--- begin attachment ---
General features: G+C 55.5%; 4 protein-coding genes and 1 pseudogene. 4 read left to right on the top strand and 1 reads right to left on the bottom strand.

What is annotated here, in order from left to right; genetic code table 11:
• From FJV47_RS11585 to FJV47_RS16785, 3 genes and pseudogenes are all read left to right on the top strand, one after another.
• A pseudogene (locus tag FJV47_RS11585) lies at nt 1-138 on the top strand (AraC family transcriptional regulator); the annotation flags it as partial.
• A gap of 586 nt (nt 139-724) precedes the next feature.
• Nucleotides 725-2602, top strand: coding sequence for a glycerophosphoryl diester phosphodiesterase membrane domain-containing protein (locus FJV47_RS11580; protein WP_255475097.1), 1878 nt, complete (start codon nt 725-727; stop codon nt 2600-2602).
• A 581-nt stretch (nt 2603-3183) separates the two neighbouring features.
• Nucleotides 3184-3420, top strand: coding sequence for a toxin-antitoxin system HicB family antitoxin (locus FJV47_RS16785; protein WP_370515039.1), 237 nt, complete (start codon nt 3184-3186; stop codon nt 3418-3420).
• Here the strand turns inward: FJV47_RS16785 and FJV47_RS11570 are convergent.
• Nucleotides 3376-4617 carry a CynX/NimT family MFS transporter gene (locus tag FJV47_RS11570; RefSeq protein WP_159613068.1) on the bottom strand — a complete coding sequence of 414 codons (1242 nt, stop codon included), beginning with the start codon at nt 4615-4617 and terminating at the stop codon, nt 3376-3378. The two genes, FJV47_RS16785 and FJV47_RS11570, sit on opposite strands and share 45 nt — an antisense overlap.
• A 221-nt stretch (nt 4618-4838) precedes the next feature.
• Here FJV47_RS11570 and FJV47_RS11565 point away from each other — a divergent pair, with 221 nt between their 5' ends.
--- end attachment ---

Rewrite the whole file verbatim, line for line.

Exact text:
General features: G+C 55.5%; 4 protein-coding genes and 1 pseudogene. 4 read left to right on the top strand and 1 reads right to left on the bottom strand.

What is annotated here, in order from left to right; genetic code table 11:
• From FJV47_RS11585 to FJV47_RS16785, 3 genes and pseudogenes are all read left to right on the top strand, one after another.
• A pseudogene (locus tag FJV47_RS11585) lies at nt 1-138 on the top strand (AraC family transcriptional regulator); the annotation flags it as partial.
• A gap of 586 nt (nt 139-724) precedes the next feature.
• Nucleotides 725-2602, top strand: coding sequence for a glycerophosphoryl diester phosphodiesterase membrane domain-containing protein (locus FJV47_RS11580; protein WP_255475097.1), 1878 nt, complete (start codon nt 725-727; stop codon nt 2600-2602).
• A 581-nt stretch (nt 2603-3183) separates the two neighbouring features.
• Nucleotides 3184-3420, top strand: coding sequence for a toxin-antitoxin system HicB family antitoxin (locus FJV47_RS16785; protein WP_370515039.1), 237 nt, complete (start codon nt 3184-3186; stop codon nt 3418-3420).
• Here the strand turns inward: FJV47_RS16785 and FJV47_RS11570 are convergent.
• Nucleotides 3376-4617 carry a CynX/NimT family MFS transporter gene (locus tag FJV47_RS11570; RefSeq protein WP_159613068.1) on the bottom strand — a complete coding sequence of 414 codons (1242 nt, stop codon included), beginning with the start codon at nt 4615-4617 and terminating at the stop codon, nt 3376-3378. The two genes, FJV47_RS16785 and FJV47_RS11570, sit on opposite strands and share 45 nt — an antisense overlap.
• A 221-nt stretch (nt 4618-4838) precedes the next feature.
• Here FJV47_RS11570 and FJV47_RS11565 point away from each other — a divergent pair, with 221 nt between their 5' ends.